By Cari Ann DeLamielleure-Scott
For nearly 2,000 years, members of the Catholic faith have continued the mission of Christ.
And now, in the year 2016, the idea of continuing Christ’s legacy has led the Catholic Diocese of Lansing to consider the Church’s future, and launch the first-ever comprehensive diocesan-wide campaign.
The goal of the Witness to Hope campaign is to not only raise $65 million, but to strengthen the diocesan parishes; to teach stewardship across the diocese; and to emphasize that the Church is universal, and each Catholic has a responsibility to support her.
For Father Roy Horning, pastor of Holy Rosary Church in Flint, the campaign is an opportunity for Catholics to “take ownership of our Church.”
Father Roy joined the Holy Rosary family a year ago, and he says that when the bishop assigned him, his mission was to help the parish address its substantial debt, build up the school, and strengthen its sense of mission.
Since strengthening the parish is a key component of the Witness to Hope campaign, Father Roy says, “The mission, this campaign, gives us the opportunity to really put back in front of our eyes – this is why we’re here.”
The Church, he says, is getting smaller as people fall away from her, and for those in Genesee County, “it is particularly difficult.”
“The closer you are to Flint, the more you’re affected by the devastating consequences of the loss of manufacturing jobs. Lack of jobs led to a slow, relentless exodus of people. That’s affected families, marriages. It’s affected communities. And unless you grew up in the Flint area, you don’t realize it,” he says.
In addition, many people have left the practice of faith.
“For young adults, many find faith is irrelevant to the way they live their life and the way they view the world, or others may not have experienced Church as a spirit-filled community living out the “good news,” and some have been affected negatively by scandals or divisions within the Church.
“The mission to hope is reminding us who our hope is in, and it’s in Jesus,” he says. “He’s given us the mission … He’s expecting it to be accomplished.”
So, what are we doing in the Lord’s vineyard today, Father Roy asks? “Taking ownership.”
“We’re the Church, folks. There’s nobody else out there who’s the Church. This is ours; this is our mission,” he says. “It’s stewardship, but it’s also ownership. If you pick up any newspaper or turn on any news channel, you’ll quickly see that the world needs Christ.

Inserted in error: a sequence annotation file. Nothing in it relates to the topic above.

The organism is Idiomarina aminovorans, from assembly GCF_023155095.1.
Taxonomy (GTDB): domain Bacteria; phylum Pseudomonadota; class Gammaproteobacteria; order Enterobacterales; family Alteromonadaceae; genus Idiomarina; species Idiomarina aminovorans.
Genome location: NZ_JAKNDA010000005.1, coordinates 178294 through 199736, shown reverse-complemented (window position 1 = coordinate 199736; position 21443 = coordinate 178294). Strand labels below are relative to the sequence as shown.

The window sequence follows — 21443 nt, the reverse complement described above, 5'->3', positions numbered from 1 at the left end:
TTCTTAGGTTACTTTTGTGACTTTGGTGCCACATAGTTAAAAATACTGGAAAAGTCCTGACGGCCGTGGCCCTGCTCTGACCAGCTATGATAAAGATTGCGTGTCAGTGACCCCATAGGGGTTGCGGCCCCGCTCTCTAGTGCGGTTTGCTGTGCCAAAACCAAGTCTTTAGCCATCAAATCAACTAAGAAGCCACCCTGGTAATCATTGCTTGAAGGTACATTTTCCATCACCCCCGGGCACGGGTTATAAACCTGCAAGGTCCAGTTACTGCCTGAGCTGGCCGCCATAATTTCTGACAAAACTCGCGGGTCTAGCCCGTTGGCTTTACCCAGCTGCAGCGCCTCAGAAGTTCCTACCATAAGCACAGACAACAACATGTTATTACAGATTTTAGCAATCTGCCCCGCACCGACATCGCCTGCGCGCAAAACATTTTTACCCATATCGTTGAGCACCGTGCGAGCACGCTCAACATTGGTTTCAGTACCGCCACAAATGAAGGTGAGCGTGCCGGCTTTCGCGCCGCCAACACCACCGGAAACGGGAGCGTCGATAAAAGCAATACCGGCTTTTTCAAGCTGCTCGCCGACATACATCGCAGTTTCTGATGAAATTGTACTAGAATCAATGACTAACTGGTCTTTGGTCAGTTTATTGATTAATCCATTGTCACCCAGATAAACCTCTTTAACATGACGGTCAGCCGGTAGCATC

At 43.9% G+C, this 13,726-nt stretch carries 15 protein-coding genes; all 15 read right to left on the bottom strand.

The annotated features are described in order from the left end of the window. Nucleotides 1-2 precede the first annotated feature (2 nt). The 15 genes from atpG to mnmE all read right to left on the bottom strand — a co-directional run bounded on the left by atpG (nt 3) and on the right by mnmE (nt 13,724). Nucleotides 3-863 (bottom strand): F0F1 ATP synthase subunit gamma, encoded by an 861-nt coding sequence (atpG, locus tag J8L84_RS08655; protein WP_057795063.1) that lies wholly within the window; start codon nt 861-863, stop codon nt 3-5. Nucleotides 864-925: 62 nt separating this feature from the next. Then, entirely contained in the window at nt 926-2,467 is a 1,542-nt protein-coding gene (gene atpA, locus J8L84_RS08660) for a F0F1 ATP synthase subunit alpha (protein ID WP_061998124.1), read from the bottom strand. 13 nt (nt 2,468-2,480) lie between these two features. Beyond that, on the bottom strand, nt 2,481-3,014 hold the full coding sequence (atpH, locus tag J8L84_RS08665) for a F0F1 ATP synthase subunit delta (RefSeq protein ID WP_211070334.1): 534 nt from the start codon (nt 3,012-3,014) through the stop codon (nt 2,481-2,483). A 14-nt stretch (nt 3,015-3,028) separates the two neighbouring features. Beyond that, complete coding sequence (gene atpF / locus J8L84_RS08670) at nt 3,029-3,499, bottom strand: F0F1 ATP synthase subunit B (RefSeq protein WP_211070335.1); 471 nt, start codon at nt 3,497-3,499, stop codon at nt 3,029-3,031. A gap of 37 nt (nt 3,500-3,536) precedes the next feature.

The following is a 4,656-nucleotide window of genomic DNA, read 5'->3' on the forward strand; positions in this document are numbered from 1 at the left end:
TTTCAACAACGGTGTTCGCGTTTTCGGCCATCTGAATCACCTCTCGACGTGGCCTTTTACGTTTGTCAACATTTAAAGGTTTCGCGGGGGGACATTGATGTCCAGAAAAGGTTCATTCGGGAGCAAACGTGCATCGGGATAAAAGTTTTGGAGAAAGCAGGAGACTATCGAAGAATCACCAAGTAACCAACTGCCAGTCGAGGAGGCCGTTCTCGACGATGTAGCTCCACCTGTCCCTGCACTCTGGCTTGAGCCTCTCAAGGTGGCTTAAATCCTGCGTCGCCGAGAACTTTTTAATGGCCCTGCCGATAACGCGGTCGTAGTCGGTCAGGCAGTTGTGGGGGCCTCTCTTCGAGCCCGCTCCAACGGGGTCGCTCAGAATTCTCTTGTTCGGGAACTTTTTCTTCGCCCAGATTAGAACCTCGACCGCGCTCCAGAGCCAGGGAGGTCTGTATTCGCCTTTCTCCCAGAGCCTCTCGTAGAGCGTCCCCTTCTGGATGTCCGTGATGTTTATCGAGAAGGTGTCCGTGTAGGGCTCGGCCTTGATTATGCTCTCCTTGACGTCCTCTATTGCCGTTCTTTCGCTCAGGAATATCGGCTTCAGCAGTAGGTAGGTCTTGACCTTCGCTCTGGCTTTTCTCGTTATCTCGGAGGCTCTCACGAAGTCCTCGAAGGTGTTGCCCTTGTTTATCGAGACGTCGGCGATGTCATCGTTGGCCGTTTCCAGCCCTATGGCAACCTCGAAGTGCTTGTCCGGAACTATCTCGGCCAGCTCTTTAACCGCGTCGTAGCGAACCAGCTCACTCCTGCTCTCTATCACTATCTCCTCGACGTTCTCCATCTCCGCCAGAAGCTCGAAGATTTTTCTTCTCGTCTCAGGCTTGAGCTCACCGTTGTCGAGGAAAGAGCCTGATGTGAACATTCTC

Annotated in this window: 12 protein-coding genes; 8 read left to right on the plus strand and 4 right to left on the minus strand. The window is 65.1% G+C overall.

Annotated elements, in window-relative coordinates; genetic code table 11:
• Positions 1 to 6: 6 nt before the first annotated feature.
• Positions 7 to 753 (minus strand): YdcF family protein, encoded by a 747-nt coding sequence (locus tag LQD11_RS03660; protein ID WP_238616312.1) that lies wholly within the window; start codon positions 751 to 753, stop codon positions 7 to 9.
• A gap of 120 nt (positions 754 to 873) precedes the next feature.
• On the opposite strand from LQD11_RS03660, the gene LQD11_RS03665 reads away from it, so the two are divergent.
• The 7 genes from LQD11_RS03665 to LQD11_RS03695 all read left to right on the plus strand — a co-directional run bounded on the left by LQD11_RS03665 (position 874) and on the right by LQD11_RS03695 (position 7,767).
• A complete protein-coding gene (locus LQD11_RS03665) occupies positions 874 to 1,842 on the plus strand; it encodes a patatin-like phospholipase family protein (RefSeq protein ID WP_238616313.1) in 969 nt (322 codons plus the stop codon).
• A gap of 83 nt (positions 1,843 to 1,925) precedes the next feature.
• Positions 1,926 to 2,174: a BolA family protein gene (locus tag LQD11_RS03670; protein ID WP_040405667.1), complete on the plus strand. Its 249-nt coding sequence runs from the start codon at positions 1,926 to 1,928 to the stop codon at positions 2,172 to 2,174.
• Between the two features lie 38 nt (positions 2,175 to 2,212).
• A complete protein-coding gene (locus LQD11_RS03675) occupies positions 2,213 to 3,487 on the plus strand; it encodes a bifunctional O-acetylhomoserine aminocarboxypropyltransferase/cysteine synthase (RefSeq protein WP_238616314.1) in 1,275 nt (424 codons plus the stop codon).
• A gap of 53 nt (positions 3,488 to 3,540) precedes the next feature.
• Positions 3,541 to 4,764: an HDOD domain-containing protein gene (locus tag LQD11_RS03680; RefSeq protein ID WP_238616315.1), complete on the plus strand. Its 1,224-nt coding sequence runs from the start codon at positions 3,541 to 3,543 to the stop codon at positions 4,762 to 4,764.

“The real need is spiritual hunger, and we’re the only ones who can do it. We have to take ownership, and that ownership plays right into stewardship,” Father Roy says.
Father Roy explains that the Church has taken a beating in terms of active participation, and having a campaign that focuses on new evangelization is “basically re-evangelizing the people who are still sitting in the pews.” And, to form disciples within the Church, the parishes need to help those “still sitting in the pews” to realize that attending Mass one day a week is not enough to sustain a life of faith, he says.
“A life of faith is a life lived in faith and belief in Jesus Christ,” Father Roy adds. “This campaign is reminding Catholics that it’s not the bishops’ Church, it’s not the priests’ Church, it’s not the sisters’ Church; the Church belongs to all of us.”
And the laity, who make up the largest portion of the Church, have a responsibility to the mission.
Father Roy says that if his parish were to have one final outcome from the Witness to Hope campaign – beyond reaching the parish’s goal – it would be to “affirm Catholics throughout the diocese – not just in his parish – that the Church and its mission are important to a lot of Catholics; their sacrifices and offerings are a living testimony to this truth.”
“It’s amazing when you put before the people a real need and you make a case for the need,” he concludes. “The Church really exemplifies a community that can focus and accomplish a noble goal, especially when it concerns the salvation of souls.”